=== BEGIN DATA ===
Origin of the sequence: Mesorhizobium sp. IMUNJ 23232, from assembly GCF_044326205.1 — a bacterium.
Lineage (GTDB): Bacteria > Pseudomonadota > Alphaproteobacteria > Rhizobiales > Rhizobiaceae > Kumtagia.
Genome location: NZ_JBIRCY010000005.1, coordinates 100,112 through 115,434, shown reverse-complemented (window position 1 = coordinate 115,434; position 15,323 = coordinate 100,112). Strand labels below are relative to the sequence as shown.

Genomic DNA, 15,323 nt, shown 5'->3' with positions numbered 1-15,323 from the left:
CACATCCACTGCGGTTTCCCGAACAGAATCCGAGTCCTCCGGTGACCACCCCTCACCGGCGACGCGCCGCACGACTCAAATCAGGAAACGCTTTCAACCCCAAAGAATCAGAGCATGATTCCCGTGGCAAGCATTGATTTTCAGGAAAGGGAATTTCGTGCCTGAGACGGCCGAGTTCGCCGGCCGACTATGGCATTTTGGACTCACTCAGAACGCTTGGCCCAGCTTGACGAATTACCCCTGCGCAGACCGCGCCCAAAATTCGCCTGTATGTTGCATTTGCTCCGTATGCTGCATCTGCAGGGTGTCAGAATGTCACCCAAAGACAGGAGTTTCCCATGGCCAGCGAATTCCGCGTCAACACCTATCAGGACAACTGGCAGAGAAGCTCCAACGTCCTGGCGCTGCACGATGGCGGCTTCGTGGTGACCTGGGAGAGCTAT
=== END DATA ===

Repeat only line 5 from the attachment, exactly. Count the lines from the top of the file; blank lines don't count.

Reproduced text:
CACATCCACTGCGGTTTCCCGAACAGAATCCGAGTCCTCCGGTGACCACCCCTCACCGGCGACGCGCCGCACGACTCAAATCAGGAAACGCTTTCAACCCCAAAGAATCAGAGCATGATTCCCGTGGCAAGCATTGATTTTCAGGAAAGGGAATTTCGTGCCTGAGACGGCCGAGTTCGCCGGCCGACTATGGCATTTTGGACTCACTCAGAACGCTTGGCCCAGCTTGACGAATTACCCCTGCGCAGACCGCGCCCAAAATTCGCCTGTATGTTGCATTTGCTCCGTATGCTGCATCTGCAGGGTGTCAGAATGTCACCCAAAGACAGGAGTTTCCCATGGCCAGCGAATTCCGCGTCAACACCTATCAGGACAACTGGCAGAGAAGCTCCAACGTCCTGGCGCTGCACGATGGCGGCTTCGTGGTGACCTGGGAGAGCTAT